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A Gunman, 15 Minutes Of Terror, And A Lawsuit

May 5, 2011
Written by: , Filed in: Medical Ethics, Practice Management
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The gun was real.

The man holding it walked into the intensive care unit at St. Rose Dominican Hospitals—Siena Campus in Henderson, Nevada. Witnesses said he seemed edgy. The staff was terrified. A little more than a year before, police had shot and killed an armed man in the hospital’s emergency room after he threatened suicide.

This time, the scene was the intensive care unit, which was caring for 26 patients at the time. The man pointed the gun at one nurse’s chest from seven or eight steps away, and at another’s face from a distance of just three or four feet.

He ordered the two nurses and six other staff members, including two physicians, into a break room. At least two of them had been caring for patients when they were taken hostage. The patients were left unattended.

Two security guards who were in the break room were told to get rid of their radios. Several employees said later they thought they were going to die. One weeping nurse asked to call her children to say goodbye. The man with the gun said no.

The gun was real. The hostage situation was not.

The man with the gun was a off-duty police officer. The gun was not loaded. The “attack” was a terrorism training exercise.

Three administrators on the hospital’s Emergency Management Committee, including the head of security, had received complaints that previous emergency drills had not been realistic. So, they decided, if the staff wants realistic, we’ll give them realistic.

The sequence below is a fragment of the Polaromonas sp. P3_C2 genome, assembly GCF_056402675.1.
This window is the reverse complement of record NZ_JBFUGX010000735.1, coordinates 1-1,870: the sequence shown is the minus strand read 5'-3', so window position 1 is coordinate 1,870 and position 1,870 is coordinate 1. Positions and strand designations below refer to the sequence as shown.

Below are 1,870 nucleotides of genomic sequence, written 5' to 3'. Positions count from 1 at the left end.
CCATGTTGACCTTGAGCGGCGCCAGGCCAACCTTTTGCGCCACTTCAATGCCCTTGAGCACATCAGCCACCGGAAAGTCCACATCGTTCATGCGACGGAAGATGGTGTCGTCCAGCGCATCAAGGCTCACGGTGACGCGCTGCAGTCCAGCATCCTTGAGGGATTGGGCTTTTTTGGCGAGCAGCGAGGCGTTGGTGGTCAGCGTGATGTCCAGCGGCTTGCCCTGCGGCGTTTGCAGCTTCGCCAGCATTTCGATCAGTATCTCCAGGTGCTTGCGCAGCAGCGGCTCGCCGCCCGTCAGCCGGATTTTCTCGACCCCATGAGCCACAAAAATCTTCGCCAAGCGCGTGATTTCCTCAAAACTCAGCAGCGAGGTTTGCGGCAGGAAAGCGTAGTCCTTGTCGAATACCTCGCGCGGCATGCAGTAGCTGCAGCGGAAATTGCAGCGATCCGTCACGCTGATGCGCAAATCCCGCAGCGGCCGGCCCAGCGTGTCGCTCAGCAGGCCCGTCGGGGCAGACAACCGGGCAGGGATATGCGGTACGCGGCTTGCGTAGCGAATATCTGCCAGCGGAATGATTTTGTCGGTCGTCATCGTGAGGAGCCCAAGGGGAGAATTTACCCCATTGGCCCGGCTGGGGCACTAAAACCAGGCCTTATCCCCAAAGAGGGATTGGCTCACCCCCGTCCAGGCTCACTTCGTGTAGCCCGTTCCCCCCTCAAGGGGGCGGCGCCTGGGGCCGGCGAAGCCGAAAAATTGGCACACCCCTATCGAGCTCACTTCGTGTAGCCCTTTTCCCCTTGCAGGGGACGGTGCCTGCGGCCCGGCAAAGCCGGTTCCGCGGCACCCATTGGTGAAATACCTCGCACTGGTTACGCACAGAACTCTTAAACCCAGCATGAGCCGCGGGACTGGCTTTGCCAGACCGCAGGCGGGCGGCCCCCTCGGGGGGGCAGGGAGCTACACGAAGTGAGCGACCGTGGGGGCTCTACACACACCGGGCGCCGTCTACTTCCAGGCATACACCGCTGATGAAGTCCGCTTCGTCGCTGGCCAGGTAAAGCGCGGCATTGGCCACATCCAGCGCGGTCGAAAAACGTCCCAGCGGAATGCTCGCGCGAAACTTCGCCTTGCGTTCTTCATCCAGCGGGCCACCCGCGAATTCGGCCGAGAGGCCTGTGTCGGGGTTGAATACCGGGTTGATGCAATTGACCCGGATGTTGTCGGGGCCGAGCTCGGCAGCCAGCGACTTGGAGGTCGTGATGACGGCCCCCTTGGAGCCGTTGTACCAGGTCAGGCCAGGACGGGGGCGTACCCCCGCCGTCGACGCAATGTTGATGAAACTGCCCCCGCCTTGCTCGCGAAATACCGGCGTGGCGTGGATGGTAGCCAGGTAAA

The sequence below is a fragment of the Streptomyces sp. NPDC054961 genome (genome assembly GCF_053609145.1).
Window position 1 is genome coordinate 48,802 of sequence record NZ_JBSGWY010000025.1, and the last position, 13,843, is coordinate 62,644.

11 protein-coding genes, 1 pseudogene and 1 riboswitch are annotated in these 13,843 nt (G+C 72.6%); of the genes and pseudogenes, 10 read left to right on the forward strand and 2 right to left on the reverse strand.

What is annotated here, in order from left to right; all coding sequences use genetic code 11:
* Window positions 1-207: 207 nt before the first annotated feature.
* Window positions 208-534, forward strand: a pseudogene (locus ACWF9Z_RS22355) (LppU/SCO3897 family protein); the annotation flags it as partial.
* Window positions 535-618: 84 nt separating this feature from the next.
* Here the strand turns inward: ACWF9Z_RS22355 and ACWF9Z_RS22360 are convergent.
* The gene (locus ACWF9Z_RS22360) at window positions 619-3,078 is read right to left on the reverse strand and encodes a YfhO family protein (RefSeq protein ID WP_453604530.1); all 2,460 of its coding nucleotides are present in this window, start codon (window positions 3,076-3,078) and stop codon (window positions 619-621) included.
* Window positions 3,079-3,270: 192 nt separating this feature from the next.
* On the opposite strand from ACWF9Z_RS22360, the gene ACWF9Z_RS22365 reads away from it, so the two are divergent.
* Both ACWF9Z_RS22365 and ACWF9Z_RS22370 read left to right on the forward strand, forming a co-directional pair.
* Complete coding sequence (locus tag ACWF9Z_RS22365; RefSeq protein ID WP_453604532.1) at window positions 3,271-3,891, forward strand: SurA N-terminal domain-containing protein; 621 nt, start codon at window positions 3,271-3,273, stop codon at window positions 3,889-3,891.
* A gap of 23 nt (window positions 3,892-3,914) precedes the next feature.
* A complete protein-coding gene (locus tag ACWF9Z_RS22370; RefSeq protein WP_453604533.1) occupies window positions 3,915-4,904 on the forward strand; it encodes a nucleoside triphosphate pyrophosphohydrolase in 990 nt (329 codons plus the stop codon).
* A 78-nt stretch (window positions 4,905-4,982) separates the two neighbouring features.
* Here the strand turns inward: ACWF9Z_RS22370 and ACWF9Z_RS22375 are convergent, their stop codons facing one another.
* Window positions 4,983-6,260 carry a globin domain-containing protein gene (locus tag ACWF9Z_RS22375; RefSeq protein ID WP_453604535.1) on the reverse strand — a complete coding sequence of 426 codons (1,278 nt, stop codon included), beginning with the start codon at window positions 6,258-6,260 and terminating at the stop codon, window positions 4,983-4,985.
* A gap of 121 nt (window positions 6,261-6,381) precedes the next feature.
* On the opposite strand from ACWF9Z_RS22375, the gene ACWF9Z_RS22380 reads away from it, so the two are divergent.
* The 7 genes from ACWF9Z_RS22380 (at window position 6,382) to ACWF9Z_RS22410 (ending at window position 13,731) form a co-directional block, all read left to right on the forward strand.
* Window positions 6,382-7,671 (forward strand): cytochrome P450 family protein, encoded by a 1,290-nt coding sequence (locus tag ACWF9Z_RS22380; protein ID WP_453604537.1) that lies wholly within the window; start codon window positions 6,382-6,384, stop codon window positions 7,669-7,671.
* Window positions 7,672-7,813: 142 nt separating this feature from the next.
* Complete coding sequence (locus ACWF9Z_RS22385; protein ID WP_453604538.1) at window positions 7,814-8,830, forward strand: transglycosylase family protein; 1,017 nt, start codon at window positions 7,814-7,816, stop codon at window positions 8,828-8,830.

The three administrators did not tell anyone else—neither their superiors nor the ICU staff—what they had planned.

After about five minutes, the “gunman” told the eight people whom he had lined up against the wall in the break room that the situation was just a drill. But he didn’t allow them to leave for another 10 minutes.

All of this took place last May 24. You can read more about it in these stories from the Las Vegas Sun and the Las Vegas Review-Journal. Astonishingly enough, it took almost a year before the first lawsuit was filed. That occurred just a couple of weeks ago. Three nurses and a respiratory therapist sued the hospital, the off-duty cop with the gun (Charles Yannis), hospital Chief Operating Officer Teressa Conley, and the three geniuses who came up with the idea, Bernard Jones, Kim Dokken, and Matthew Berhold.

Conley, incidentally, told the Sun after the incident that, because of the previous complaints about unrealistic drills, the three Emergency Management Committee members acted with “the best intentions” of making the drill lifelike and worthwhile.

As horrible as the experience was for the hospital staff, it could have been much, much worse. In Nevada, people with the proper permit are allowed to carry concealed weapons. Imagine what would have happened if a gun-toting good Samaritan had shot the police officer who—with an unloaded gun—was pretending to be a terrorist.

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